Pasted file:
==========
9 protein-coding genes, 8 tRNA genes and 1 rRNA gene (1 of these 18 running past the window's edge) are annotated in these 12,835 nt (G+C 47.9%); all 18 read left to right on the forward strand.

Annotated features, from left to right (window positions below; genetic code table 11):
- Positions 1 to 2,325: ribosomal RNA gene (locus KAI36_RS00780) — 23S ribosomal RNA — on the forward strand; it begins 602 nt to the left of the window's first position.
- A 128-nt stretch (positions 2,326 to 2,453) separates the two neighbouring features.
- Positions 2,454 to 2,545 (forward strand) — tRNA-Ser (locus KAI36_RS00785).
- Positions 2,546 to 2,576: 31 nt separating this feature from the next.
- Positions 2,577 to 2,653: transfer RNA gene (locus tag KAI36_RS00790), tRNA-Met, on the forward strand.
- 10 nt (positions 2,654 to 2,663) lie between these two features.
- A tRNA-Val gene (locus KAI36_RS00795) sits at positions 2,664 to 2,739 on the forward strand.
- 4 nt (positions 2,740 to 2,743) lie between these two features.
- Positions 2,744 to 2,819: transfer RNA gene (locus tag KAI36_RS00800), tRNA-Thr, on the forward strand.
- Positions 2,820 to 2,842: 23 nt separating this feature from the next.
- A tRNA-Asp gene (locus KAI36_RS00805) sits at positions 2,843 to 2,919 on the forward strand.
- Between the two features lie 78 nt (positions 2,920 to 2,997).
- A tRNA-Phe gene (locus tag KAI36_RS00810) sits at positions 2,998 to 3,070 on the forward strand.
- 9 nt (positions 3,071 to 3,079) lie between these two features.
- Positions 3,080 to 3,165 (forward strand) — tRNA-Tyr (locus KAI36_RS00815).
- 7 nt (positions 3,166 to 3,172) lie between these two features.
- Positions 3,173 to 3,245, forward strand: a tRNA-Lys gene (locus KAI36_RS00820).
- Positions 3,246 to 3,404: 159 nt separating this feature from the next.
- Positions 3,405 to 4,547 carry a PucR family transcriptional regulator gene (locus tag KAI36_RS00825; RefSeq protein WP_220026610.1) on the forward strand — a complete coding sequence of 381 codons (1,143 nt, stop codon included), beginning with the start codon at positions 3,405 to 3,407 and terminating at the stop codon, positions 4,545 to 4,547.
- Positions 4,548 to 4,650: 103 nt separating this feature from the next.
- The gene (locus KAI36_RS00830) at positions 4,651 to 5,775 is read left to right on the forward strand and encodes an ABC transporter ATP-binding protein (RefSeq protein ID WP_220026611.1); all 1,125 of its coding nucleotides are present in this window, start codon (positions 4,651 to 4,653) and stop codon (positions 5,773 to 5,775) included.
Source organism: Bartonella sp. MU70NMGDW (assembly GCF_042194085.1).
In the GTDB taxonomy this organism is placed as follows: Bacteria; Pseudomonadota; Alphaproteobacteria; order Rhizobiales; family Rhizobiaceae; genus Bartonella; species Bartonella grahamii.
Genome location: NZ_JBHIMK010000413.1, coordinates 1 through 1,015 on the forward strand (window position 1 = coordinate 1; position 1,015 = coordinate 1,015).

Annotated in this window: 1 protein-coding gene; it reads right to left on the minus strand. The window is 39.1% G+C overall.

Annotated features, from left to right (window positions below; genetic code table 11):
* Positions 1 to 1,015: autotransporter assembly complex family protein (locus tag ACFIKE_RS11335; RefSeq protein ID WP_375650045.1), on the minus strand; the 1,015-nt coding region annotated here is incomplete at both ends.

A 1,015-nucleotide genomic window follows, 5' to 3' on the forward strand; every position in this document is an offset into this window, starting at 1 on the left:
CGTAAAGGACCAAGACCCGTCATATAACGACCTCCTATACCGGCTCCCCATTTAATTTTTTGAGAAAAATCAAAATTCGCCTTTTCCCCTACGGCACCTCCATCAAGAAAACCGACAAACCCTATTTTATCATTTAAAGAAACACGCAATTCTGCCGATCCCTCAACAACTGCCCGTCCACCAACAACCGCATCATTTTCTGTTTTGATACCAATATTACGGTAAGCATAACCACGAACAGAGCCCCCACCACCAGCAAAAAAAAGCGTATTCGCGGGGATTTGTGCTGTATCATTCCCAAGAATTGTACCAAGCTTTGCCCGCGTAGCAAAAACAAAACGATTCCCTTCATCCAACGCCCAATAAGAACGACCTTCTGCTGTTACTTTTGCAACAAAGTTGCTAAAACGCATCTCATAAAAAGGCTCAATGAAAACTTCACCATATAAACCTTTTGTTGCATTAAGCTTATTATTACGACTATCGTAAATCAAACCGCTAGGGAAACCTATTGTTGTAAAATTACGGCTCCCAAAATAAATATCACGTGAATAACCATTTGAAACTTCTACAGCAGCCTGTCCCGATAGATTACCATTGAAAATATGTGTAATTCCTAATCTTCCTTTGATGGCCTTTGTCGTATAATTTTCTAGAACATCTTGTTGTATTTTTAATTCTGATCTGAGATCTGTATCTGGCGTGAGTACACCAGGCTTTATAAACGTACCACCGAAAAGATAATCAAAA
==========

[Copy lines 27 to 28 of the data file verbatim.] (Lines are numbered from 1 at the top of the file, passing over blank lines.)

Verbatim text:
Annotated in this window: 1 protein-coding gene; it reads right to left on the minus strand. The window is 39.1% G+C overall.

Annotated features, from left to right (window positions below; genetic code table 11):